the royal hymn, which was cheerfully complied with. So great was
the popular pleasure at the outcome of the meeting that a large number
of people decorated their houses with flags. The newspapers issued
special editions, giving everything obtainable concerning the fight.
The authorities feared the crowds might make a demonstration against
the French representatives here and special guards were therefore
mounted at the French Embassy and Consulate.
Congratulatory telegrams have been showered upon the royal
family from all parts of the country and many have been received from
PRINCES FIGHT FIERCELY.
r— ■" ■ ■
.Gallant Strung c of the Evenly-
Matched Scions on the Field
PARIS, France. Au-. 15.— absolute
secrecy and numerous precautions ob
The San Francisco Call
served in the arrangements succeeded in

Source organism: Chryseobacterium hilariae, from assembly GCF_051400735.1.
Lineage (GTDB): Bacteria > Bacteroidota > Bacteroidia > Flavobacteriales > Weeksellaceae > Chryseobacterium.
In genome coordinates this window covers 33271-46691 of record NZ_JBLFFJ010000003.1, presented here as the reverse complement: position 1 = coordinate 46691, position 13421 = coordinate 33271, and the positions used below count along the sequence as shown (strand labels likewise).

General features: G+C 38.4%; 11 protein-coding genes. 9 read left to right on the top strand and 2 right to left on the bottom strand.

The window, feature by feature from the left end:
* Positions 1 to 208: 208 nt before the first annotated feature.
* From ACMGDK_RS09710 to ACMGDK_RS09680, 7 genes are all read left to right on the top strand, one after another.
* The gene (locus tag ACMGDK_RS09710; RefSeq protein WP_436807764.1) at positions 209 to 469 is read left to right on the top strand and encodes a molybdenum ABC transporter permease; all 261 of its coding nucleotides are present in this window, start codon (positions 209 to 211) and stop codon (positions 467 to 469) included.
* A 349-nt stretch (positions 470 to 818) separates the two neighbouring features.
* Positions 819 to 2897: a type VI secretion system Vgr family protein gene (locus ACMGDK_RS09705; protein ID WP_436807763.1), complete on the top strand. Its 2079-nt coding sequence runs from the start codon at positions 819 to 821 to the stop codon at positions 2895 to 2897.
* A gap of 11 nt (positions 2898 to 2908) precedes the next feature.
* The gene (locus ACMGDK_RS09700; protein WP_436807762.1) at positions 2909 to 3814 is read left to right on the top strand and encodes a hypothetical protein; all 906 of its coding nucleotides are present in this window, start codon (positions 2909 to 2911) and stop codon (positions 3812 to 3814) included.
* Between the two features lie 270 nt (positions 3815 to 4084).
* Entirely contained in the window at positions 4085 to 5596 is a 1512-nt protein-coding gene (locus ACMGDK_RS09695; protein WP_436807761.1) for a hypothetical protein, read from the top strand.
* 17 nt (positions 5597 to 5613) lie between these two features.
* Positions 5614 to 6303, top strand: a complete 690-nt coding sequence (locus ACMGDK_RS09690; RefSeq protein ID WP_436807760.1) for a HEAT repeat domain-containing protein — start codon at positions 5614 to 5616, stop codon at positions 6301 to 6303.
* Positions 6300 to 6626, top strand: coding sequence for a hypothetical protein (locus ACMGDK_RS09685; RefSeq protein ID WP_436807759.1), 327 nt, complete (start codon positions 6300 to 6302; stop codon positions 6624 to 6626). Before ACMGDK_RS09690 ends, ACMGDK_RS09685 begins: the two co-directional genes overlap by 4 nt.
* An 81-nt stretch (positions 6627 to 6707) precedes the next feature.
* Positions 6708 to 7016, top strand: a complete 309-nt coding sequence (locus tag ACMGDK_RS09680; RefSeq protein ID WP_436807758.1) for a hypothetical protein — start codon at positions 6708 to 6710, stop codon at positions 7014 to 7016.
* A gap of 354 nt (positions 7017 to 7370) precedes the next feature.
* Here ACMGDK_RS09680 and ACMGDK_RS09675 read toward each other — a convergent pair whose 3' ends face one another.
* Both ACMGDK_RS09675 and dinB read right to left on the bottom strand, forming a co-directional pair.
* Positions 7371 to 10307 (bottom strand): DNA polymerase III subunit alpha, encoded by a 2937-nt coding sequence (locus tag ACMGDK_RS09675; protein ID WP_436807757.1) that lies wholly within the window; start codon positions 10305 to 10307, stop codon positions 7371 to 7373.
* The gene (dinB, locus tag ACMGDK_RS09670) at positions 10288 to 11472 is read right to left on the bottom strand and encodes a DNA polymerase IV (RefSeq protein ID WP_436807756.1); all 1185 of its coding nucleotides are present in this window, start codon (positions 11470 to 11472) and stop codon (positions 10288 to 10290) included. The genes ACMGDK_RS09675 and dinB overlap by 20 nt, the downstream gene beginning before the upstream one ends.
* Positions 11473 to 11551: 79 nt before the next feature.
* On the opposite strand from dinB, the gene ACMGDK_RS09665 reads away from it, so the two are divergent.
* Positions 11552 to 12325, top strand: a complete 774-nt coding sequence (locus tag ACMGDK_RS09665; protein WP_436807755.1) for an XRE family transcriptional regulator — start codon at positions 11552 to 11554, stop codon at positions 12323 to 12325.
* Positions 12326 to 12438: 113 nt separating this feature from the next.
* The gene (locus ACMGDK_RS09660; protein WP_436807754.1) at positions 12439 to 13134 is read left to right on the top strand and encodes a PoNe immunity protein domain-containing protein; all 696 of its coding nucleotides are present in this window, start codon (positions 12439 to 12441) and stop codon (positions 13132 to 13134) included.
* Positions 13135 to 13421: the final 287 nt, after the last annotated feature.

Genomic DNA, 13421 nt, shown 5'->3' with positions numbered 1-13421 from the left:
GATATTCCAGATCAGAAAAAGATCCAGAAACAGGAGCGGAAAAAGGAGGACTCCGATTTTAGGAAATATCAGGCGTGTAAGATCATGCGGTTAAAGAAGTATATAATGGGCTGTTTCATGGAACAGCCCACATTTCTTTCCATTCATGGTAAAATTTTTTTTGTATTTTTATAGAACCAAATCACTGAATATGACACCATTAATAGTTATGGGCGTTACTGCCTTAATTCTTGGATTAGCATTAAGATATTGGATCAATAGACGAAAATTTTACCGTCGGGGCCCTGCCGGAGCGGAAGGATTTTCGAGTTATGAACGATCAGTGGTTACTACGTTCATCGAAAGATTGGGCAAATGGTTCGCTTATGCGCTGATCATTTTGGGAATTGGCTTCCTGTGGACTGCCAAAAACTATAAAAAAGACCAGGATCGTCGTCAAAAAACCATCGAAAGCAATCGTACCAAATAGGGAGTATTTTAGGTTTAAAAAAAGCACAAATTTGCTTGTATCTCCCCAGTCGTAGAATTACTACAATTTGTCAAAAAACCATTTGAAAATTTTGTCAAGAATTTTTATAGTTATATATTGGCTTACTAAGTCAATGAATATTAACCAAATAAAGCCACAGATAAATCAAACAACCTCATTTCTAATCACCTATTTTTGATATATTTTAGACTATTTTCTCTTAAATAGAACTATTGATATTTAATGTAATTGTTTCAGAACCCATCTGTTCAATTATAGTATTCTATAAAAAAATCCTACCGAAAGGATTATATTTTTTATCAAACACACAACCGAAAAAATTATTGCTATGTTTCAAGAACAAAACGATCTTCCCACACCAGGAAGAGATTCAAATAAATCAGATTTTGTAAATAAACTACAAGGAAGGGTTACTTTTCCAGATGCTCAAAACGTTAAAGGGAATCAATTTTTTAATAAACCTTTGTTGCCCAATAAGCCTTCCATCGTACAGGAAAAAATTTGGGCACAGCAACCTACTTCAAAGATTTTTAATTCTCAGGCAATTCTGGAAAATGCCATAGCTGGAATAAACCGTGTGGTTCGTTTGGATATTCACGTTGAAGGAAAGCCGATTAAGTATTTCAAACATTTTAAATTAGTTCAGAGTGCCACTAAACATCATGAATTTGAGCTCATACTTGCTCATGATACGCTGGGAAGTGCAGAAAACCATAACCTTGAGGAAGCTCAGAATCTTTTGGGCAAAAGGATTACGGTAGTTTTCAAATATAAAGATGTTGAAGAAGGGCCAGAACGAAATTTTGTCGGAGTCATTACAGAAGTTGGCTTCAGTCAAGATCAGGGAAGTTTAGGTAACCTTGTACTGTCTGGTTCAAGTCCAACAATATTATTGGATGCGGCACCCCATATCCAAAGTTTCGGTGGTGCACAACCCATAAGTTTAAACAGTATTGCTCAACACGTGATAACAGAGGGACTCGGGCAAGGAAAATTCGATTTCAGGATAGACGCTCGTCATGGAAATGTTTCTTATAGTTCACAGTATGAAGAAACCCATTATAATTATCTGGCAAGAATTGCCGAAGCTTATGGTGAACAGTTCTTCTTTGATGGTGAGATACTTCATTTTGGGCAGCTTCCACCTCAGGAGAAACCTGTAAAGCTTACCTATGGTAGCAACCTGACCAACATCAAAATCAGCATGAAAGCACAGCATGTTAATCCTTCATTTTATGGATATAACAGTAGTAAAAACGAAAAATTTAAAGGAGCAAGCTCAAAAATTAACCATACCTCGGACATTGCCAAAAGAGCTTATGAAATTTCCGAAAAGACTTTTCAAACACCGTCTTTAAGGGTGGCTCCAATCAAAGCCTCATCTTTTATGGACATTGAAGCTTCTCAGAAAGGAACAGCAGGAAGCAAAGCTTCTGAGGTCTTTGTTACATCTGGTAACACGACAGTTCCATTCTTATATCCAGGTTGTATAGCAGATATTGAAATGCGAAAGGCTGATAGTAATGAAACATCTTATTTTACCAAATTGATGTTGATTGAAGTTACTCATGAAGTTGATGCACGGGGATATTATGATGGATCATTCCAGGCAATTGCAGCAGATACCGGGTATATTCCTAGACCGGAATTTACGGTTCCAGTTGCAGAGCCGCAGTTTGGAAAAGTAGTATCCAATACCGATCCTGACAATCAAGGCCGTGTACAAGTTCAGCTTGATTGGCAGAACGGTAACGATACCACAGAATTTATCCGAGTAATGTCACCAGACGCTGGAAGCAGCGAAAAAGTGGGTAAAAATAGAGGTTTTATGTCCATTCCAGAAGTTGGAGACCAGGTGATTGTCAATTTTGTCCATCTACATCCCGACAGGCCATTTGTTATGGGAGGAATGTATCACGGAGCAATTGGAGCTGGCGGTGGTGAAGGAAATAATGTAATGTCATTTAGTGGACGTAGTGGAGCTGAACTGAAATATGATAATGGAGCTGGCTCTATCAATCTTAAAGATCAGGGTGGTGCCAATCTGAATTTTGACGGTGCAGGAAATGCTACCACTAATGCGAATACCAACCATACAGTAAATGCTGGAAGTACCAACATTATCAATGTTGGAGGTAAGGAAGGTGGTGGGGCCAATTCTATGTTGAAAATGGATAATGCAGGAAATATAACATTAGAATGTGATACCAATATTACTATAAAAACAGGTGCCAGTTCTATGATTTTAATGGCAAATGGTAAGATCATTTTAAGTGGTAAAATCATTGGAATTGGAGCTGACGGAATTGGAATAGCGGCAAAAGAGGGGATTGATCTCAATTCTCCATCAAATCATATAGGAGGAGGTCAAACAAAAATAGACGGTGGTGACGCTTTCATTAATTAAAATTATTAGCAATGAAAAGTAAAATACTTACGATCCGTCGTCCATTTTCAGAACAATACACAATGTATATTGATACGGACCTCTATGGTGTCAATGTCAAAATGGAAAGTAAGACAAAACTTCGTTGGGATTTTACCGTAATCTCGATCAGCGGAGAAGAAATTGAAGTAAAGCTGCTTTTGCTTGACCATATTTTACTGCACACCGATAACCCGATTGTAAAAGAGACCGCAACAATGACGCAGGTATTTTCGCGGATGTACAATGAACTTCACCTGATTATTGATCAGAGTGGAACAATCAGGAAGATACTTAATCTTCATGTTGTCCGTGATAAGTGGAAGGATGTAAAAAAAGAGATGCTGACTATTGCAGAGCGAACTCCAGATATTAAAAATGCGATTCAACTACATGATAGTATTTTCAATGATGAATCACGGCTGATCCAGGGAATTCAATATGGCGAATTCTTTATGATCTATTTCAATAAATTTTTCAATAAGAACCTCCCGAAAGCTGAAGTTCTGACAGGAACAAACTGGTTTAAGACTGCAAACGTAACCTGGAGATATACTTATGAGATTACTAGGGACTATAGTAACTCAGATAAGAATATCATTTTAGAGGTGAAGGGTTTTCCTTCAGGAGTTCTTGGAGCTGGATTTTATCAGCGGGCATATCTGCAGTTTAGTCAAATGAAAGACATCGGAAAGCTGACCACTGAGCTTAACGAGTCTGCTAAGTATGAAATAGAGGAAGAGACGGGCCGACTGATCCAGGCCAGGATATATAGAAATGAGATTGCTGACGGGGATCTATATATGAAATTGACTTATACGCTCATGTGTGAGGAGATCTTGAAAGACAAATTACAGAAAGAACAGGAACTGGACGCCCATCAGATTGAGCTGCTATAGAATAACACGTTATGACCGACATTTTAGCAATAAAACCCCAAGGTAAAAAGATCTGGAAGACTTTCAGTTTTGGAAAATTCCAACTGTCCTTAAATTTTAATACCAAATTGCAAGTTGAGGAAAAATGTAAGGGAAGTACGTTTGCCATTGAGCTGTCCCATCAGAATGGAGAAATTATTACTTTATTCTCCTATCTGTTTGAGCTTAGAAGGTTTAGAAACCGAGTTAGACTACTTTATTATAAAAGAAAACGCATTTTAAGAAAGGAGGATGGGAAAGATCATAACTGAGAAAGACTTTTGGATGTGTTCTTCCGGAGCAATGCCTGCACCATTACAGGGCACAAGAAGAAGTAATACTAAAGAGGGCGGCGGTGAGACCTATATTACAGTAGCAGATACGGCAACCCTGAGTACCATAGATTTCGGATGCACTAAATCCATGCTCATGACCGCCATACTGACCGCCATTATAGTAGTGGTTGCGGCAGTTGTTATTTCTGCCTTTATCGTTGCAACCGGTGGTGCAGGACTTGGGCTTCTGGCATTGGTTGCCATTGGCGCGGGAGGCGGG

preventing any journalist from witness
ing the duel, hence all accounts are de
rived from the seconds or physicians.
The following is the most interesting story
available, compiled from information so
given .- . J ..,".';.fJ '.„, , * JU -, (
SAN FRANCISCO/MONDAY MORNING, AUGUST 16, 1897.
The Count of Turin was ready to cross
swords with Prince Henry in Fiance, but
one express condition was tnat not a liv
ing soul besides the principals, seconds
and medical attendant should be present
at the scene of combat. The Count was a
stranger fighting in a foreign land in what
was regarded in; many quarters as an in
ternational quarrel. The affair had at
tracted immense attention, and anything
in the shape of a. demonstration might
lead to trouble. The Italian Prince even
went so far as to declare if any outsiders
were permitted to witness the fight his
seconds would at once stop it, and it
might be resumed in his own country.
With these views Prince Henry entirely
concurred. Hence extreme secrecy was
maintained all along. Some pains, more
over, were taken to put everybody com
pletely off the scent, and by way of
additional precaution the representatives
of the two Princes had quietly selected
several spots, so if any intruder was de
tected at one place the parties might re